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Publication(Washington, DC, 2022-09) World BankAcross Africa, agriculture is a primary sector of employment, and African women provide about 40 percent of the agricultural labor across the continent. Yet women farmers face systemic barriers to success, leading to large gender gaps in agricultural productivity that range from 23 percent in Tanzania to 66 percent in Niger. These gender gaps not only represent major untapped economic potential but could also yield sizable gains for African economies if they were closed. For instance, in Nigeria, closing the gender productivity gap in agriculture could boost gross domestic product by an estimated US2.3 billion dollars and potentially as much as US8.1 billion dollars due to spillovers to other economic sectors. Several factors driving female farmers’ lower productivity are the time and bandwidth taxes from care and household responsibilities, limited access to and control of hired labor and other productive inputs, skills and information gaps, low financial liquidity, and restrictive social norms. Over 90 percent of Sub-Saharan Africa’s extreme poor, who are some of the most vulnerable to shocks, are engaged in agriculture. In the face of crises, such as the COVID-19 pandemic and global price shocks, that can exacerbate food insecurity, women farmers need targeted support and access to productive inputs that can secure their livelihoods and mitigate existing gender inequalities. Impact evaluation evidence from the Africa Gender Innovation Lab points toward policy solutions that can address many of these constraints and help women farmers reach their full potential.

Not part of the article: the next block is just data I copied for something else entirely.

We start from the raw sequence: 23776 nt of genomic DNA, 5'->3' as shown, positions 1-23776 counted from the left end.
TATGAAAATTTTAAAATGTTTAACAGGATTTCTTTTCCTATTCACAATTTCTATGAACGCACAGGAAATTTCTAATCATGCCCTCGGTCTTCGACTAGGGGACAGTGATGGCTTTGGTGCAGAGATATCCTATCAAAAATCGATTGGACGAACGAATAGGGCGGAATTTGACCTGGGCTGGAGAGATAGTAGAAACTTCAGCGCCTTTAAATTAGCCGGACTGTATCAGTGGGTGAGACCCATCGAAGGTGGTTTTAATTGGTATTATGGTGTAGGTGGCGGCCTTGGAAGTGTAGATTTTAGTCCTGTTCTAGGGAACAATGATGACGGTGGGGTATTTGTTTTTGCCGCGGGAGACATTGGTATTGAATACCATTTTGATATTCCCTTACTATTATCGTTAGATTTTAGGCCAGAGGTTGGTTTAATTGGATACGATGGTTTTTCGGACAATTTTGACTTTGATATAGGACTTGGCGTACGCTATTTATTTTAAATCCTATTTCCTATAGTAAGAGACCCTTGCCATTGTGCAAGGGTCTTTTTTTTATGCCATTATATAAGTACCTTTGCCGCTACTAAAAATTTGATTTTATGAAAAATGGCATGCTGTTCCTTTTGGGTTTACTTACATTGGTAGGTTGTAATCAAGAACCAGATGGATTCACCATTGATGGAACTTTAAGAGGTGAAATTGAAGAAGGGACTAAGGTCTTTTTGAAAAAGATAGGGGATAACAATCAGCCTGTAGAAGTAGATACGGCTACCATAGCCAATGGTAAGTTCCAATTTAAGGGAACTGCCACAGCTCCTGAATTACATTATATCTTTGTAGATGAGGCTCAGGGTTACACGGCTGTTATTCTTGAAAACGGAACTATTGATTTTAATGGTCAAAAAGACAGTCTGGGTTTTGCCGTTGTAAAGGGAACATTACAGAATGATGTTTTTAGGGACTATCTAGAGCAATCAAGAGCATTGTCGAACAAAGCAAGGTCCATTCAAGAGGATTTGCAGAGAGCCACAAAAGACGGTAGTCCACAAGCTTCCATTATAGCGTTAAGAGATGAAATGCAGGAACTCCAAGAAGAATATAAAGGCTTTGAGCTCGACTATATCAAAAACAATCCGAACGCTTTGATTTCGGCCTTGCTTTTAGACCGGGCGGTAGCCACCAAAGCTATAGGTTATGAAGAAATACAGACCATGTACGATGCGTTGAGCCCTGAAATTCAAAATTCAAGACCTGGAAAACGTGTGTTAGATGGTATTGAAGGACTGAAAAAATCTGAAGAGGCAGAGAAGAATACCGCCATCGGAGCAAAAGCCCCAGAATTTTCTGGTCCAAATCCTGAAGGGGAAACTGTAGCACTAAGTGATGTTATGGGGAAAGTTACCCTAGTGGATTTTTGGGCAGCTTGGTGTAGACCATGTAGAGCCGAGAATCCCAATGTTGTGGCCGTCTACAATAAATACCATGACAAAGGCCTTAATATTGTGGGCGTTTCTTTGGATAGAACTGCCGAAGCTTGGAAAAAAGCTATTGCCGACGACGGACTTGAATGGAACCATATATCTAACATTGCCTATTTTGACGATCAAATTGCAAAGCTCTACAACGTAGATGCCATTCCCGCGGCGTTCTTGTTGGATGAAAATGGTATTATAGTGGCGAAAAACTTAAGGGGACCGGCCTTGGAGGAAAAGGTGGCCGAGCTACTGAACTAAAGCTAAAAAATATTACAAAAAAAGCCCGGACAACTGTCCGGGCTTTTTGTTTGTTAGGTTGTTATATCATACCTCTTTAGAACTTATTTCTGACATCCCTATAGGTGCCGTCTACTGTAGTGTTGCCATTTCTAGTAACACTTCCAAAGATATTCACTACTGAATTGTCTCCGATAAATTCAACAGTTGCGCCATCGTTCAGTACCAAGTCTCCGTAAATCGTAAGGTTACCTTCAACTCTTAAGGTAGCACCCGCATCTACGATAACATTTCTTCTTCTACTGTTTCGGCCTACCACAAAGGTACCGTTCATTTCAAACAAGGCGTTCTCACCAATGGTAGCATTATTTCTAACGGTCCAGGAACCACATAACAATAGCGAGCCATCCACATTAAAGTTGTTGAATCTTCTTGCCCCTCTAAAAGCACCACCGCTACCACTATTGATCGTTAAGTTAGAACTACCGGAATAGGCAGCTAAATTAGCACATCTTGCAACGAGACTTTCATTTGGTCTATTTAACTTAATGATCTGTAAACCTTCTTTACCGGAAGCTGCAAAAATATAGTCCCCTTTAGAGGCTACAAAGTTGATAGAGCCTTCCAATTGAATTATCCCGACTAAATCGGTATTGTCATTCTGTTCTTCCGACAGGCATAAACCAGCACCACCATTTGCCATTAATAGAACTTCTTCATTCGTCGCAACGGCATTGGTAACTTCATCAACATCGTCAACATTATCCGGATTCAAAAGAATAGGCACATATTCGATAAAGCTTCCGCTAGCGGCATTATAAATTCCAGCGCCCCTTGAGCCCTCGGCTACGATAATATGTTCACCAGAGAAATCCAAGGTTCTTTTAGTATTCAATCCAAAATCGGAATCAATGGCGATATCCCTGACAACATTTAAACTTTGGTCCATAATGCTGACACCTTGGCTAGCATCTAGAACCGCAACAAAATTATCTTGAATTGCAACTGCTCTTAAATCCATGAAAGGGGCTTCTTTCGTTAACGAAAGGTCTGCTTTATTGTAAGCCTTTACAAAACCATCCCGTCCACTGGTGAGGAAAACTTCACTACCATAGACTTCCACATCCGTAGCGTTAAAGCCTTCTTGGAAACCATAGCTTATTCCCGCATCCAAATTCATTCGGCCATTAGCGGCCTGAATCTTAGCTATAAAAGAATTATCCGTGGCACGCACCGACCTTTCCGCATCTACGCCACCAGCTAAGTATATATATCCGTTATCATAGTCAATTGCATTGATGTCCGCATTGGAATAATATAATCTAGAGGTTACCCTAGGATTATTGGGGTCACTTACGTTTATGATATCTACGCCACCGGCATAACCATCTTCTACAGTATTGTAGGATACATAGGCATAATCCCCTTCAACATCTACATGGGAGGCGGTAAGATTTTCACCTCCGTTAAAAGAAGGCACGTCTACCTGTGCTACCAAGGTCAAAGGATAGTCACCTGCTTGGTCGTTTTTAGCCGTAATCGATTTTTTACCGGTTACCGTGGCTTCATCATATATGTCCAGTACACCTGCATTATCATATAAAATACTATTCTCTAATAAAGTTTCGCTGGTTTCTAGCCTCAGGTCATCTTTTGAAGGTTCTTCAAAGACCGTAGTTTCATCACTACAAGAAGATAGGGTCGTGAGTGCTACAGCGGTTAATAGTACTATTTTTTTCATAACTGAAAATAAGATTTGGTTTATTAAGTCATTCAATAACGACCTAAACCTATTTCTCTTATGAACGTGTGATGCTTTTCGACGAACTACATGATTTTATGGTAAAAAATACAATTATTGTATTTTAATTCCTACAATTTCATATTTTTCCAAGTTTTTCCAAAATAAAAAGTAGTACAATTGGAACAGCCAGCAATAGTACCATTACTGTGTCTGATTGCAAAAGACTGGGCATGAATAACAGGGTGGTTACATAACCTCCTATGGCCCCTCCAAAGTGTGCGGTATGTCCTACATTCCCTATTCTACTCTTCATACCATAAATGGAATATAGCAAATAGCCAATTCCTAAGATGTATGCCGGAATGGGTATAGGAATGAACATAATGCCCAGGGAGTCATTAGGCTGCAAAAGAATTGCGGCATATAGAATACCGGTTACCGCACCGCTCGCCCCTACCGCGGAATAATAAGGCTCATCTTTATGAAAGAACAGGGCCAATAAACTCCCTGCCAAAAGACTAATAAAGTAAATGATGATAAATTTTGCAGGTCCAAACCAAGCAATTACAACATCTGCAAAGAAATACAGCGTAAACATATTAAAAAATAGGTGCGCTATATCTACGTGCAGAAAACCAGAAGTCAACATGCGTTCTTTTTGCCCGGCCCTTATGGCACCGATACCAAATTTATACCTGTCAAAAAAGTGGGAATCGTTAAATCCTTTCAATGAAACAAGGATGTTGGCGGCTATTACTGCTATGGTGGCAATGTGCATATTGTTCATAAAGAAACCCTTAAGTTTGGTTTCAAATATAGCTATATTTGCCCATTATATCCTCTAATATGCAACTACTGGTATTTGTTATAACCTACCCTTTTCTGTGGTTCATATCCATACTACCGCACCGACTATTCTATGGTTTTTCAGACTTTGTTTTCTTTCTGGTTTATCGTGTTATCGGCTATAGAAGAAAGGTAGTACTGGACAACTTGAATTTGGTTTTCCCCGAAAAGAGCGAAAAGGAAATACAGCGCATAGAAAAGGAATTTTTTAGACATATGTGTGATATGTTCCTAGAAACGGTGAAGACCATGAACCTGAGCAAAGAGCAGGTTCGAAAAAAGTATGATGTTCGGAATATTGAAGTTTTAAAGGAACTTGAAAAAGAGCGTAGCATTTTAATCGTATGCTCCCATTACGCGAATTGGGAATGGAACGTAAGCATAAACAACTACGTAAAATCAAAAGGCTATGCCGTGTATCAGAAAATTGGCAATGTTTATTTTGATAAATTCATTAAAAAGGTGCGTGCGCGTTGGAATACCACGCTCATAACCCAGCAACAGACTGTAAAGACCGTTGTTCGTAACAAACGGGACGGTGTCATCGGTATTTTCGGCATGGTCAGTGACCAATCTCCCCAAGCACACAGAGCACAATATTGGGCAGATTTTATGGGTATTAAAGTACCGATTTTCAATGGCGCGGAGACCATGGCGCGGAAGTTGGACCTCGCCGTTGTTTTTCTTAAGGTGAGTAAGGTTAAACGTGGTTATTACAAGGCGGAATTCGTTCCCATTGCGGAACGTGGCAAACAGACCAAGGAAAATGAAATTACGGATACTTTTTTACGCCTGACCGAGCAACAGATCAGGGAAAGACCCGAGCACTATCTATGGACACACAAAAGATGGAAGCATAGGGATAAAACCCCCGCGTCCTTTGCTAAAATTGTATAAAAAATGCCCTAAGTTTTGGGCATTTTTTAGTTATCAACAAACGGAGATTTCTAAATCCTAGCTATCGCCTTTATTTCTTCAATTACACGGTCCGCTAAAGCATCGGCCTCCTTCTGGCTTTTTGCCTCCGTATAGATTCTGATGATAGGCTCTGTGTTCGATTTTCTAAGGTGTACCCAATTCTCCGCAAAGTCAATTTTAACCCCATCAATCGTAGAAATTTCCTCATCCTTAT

Publication(Washington, DC: World Bank, 2022-09) Brudevold-Newman, Andrew ; Buehren, Niklas ; Gebremedhin, Roman Tesfaye ; Hailemicheal, Adiam Hagos ; Ketema, Tigist AssefaWomen in Ethiopia bear a disproportionate burden of childcare responsibilities, spending approximately eight times the amount of time that men do on childcare. Childcare duties, while critical to the development of the child, could be holding back the earning potential of women and households, ultimately diminishing household income and poverty reduction efforts. In a study in the Amhara region, we explore the demand for and social norms around external childcare services through a pilot intervention within the context of the Ethiopia Productive Safety Nets Program (PSNP). We find that the demand for childcare centers in rural areas is high, and the perceptions around external childcare services are favorable. More than 95 percent of potential beneficiary households expressed an interest in sending their children to childcare centers and anticipated sending their children for 4.6 days/week on average. The objective of the study was to generate rigorous evidence on the impactsof providing rural childcare through the PSNP on individual and household outcomes.While the intervention and associated impact evaluation were suspended due to theconflict in Northern Ethiopia, the study provided valuable lessons on the demand for and social norms around external childcare services from a pre-program survey of 2,250 households in the study region and administrative attendance data on program use from the first months of implementation.